Wang, Eide hold talks as Europe’s China policy faces uncertainties

Discussion on Mideast shows shared approach: experts

Chinese Foreign Minister Wang Yi on Monday met with his Norwegian counterpart Espen Barth Eide in Beijing, where the two sides exchanged views on bilateral cooperation and the crises in the Middle East. The meeting reflects China’s growing attention to small-sized European countries and willingness to help them enlarge their voice on the global stage, experts said.

Although Norway is a member of NATO, its stances on various hot-button issues are essentially different from those of the US, and it refuses to be held hostage by the latter, observers noted. For many European countries like Norway, there is a wide consensus with China on conflict resolution and a growing recognition of China’s ability to handle international crises, observers said.

Eide is the first European foreign minister to visit China in 2024, which demonstrates the importance Norway attaches to China and signifies continuous progress in bilateral relations, Wang, also a member of the Political Bureau of the Communist Party of China Central Committee, said during the meeting.

Although the two countries have different national conditions and systems, China and Norway should work together to inject more certainty, stability and positive energy into the world, Wang said, while expressing appreciation to the Norwegian government for its objective, rational and friendly attitude toward China’s development and adherence to the one-China principle.

In the next stage, both sides need to take care of each other’s core interests and major concerns, uphold the right approach to getting along with each other, deepen practical cooperation and strengthen multilateral coordination, the Chinese foreign minister noted.

In the eyes of Chinese experts, relations between China and Norway have been stable and making progress in recent years, despite setbacks and turbulence in previous years.

Cui Hongjian, a professor with the Academy of Regional and Global Governance with Beijing Foreign Studies University, said that Norway has a unique role in Europe because of its important geographic location and abundant strategic resources, as well as its active engagement in international affairs. Its close ties with China will set an example for the rest of Europe to guide China-Europe relations onto a healthier path, at a time when the region’s China policy faces more uncertainties.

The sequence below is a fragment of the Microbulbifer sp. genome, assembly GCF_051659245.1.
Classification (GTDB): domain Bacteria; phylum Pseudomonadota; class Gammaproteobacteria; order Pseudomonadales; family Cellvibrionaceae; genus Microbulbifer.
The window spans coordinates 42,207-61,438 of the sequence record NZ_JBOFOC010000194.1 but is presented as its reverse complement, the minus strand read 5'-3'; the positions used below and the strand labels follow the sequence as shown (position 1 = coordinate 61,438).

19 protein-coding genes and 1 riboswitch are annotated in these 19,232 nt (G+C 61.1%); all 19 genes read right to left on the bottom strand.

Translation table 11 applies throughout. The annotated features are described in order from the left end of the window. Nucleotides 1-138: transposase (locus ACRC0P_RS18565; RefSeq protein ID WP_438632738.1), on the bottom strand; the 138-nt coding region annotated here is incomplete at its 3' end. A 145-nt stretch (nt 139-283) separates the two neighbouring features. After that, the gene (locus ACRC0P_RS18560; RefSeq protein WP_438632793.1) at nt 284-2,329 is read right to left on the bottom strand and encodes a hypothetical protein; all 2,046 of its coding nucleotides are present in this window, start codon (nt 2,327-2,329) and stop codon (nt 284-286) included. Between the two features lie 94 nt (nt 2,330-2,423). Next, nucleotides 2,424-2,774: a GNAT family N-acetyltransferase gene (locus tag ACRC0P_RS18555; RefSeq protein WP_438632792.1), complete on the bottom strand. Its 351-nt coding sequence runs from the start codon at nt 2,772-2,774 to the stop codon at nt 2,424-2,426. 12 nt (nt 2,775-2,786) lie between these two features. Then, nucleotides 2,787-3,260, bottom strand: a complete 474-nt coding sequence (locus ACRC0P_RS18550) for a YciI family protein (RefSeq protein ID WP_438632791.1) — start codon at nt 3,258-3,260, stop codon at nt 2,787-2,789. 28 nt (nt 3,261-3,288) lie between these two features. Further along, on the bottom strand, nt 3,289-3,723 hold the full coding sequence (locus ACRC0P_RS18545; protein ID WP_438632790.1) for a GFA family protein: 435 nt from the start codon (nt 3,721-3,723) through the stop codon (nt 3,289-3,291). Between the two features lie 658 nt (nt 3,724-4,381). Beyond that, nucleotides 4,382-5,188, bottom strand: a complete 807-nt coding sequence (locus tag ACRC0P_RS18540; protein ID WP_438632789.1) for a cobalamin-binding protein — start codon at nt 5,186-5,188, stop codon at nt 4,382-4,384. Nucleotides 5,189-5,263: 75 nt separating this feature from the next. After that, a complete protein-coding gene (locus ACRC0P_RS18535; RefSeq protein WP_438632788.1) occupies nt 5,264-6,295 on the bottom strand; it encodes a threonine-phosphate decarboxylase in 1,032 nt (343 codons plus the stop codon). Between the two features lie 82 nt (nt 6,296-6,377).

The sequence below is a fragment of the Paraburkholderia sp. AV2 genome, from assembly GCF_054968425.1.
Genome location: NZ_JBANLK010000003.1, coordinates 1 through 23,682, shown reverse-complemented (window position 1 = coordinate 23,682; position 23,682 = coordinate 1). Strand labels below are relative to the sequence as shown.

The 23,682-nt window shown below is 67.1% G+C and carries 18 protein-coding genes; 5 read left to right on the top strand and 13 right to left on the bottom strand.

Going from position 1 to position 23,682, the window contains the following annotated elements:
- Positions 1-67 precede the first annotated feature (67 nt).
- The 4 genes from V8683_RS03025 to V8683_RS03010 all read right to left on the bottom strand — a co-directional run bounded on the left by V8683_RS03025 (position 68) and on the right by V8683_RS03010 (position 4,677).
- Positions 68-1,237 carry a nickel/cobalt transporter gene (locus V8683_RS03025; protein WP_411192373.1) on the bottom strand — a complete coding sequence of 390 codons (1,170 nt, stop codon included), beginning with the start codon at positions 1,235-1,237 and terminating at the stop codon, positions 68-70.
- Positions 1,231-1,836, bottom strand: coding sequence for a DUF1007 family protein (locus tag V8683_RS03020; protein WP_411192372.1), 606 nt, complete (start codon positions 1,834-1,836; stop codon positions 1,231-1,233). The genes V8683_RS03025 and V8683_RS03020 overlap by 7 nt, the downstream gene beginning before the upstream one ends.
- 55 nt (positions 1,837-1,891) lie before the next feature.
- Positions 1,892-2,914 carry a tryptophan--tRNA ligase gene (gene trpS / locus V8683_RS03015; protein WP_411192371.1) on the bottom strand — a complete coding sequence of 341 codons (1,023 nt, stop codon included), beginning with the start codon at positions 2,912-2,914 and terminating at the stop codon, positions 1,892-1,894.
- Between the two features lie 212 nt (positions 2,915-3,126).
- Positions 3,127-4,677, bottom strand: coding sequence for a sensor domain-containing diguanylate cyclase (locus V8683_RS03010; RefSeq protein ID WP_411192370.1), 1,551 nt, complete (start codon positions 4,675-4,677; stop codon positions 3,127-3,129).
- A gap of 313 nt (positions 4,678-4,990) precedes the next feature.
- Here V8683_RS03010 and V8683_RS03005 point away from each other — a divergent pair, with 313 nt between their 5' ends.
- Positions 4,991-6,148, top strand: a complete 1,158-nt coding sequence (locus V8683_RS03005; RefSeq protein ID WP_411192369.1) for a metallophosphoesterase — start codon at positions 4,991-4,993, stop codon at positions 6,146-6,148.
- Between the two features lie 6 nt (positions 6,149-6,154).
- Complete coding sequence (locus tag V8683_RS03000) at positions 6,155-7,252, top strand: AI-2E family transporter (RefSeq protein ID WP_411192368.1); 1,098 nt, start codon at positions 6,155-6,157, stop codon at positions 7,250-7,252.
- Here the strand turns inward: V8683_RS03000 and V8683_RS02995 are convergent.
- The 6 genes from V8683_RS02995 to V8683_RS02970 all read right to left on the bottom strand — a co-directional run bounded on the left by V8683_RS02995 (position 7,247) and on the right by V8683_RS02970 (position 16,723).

Zhao Junjie, a research fellow at the Chinese Academy of Social Sciences’ Institute of European Studies, believes that the Norwegian foreign minister’s visit could pave the way for a possible China trip by the country’s prime minister in the near future.

During the Monday talks, the two sides had extensive discussions on the situation in the Middle East, with both agreeing that it is necessary to immediately achieve a cease-fire in Gaza, while allowing for more humanitarian assistance to enter the region. All parties need to work together to prevent the conflict from spreading and call for the immediate release of all detained individuals.

Although a member of NATO, Norway is still seeking to resolve the Israeli-Palestinian conflict in cooperation with China, according to experts, who said it reflects that the country’s stance on the issue differ from that of the US, while in contrast, Norway’s hope, like many others in Europe, for a peaceful environment conducive to their economic interests, echoes more with China’s approach.

“What’s more, expectations have been growing for China to play a more important part in addressing global security concerns, given the international community’s recognition of China’s willingness and capability in handling these affairs,” Cui said.

From another perspective, Norway, as a small European country, often gets overshadowed by the voices of larger European countries and the US. But in talks with China, its voice is well heard and respected, Zhao told the Global Times. “It is pinning high hopes on China to help enhance their voice, and in turn, it sends a positive signal to other small and medium-sized countries in Europe to build mutual trust with Beijing,” the expert said.

In talking with the Chinese side, Eide said Norway is committed to supporting free trade, open cooperation and upholding WTO rules. Norway appreciates China’s transformation of its growth model and is willing to work with China to tackle climate change and other global challenges.

Liu Jianchao, head of the International Department of the Communist Party of China Central Committee, also met with Eide in Beijing on Monday, during which he said China is willing to work with Norway to deepen cooperation in areas such as economy and trade, green development, maritime affairs and winter sports.

Chinese Vice Premier Ding Xuexiang on Tuesday talked with the Norwegian foreign minister, noting that China is firmly committed to expanding high-level opening-up and is willing to share vast market opportunities with Norway.

China hopes Norway will continue to provide an open, fair, just and non-discriminatory business environment for Chinese enterprises, Ding said.

(Global Times)


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